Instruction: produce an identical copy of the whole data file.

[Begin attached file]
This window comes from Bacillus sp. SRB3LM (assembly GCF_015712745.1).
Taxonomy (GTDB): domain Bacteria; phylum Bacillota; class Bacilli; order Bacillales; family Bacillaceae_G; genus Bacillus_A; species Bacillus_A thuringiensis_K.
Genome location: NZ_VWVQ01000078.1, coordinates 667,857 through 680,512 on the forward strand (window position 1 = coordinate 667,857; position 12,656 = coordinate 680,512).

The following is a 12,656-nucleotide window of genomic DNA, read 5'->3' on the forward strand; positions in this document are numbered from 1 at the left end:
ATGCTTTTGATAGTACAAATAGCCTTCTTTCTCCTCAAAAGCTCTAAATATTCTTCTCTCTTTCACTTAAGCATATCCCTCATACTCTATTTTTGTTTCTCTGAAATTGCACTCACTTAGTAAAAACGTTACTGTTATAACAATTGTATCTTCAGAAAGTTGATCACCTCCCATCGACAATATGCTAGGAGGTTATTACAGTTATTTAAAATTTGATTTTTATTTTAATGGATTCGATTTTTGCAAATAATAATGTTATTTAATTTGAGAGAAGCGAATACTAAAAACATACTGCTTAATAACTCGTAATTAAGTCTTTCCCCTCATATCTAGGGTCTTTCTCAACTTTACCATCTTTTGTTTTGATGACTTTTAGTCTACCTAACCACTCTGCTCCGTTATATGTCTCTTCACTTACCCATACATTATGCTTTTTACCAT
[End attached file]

This window comes from Bacillus sp. SRB3LM (assembly GCF_015712745.1).
Taxonomy (GTDB): domain Bacteria; phylum Bacillota; class Bacilli; order Bacillales; family Bacillaceae_G; genus Bacillus_A; species Bacillus_A thuringiensis_K.
Genome location: NZ_VWVQ01000078.1, coordinates 667,857 through 680,512 on the forward strand (window position 1 = coordinate 667,857; position 12,656 = coordinate 680,512).

The following is a 12,656-nucleotide window of genomic DNA, read 5'->3' on the forward strand; positions in this document are numbered from 1 at the left end:
ATGCTTTTGATAGTACAAATAGCCTTCTTTCTCCTCAAAAGCTCTAAATATTCTTCTCTCTTTCACTTAAGCATATCCCTCATACTCTATTTTTGTTTCTCTGAAATTGCACTCACTTAGTAAAAACGTTACTGTTATAACAATTGTATCTTCAGAAAGTTGATCACCTCCCATCGACAATATGCTAGGAGGTTATTACAGTTATTTAAAATTTGATTTTTATTTTAATGGATTCGATTTTTGCAAATAATAATGTTATTTAATTTGAGAGAAGCGAATACTAAAAACATACTGCTTAATAACTCGTAATTAAGTCTTTCCCCTCATATCTAGGGTCTTTCTCAACTTTACCATCTTTTGTTTTGATGACTTTTAGTCTACCTAACCACTCTGCTCCGTTATATGTCTCTTCACTTACCCATACATTATGCTTTTTACCAT